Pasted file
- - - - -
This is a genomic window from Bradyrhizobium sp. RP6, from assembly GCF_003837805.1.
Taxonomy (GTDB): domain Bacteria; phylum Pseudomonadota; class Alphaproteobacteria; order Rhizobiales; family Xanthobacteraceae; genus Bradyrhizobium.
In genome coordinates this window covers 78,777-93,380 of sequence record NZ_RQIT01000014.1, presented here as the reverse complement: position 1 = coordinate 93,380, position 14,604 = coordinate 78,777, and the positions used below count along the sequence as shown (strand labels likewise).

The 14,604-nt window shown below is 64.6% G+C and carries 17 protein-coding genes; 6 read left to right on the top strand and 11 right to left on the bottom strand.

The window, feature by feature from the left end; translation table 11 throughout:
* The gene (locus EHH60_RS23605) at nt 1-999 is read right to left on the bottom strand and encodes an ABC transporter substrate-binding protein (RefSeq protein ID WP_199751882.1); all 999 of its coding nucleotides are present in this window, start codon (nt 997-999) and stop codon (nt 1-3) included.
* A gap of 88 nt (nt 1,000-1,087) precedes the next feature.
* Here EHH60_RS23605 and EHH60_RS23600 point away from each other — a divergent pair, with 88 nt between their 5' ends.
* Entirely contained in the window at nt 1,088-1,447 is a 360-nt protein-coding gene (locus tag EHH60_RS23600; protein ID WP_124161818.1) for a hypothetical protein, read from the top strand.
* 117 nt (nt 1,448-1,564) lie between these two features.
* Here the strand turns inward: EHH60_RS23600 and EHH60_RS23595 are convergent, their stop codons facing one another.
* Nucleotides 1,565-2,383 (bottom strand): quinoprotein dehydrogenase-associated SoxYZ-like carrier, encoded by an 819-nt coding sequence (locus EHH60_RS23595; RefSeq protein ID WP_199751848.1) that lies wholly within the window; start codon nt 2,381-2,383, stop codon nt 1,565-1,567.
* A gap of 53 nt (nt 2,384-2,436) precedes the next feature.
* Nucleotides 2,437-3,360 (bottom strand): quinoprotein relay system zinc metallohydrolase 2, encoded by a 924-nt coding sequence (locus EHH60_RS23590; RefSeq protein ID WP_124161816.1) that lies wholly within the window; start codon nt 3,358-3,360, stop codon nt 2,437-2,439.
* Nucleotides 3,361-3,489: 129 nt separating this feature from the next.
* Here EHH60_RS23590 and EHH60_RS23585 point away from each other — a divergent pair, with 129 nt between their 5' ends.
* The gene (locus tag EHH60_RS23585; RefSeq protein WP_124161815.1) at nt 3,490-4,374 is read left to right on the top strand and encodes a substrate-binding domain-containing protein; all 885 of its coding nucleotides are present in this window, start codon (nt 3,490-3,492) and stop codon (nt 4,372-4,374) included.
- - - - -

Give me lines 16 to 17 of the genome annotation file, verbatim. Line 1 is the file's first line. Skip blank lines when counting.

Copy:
* Here EHH60_RS23590 and EHH60_RS23585 point away from each other — a divergent pair, with 129 nt between their 5' ends.
* The gene (locus tag EHH60_RS23585; RefSeq protein WP_124161815.1) at nt 3,490-4,374 is read left to right on the top strand and encodes a substrate-binding domain-containing protein; all 885 of its coding nucleotides are present in this window, start codon (nt 3,490-3,492) and stop codon (nt 4,372-4,374) included.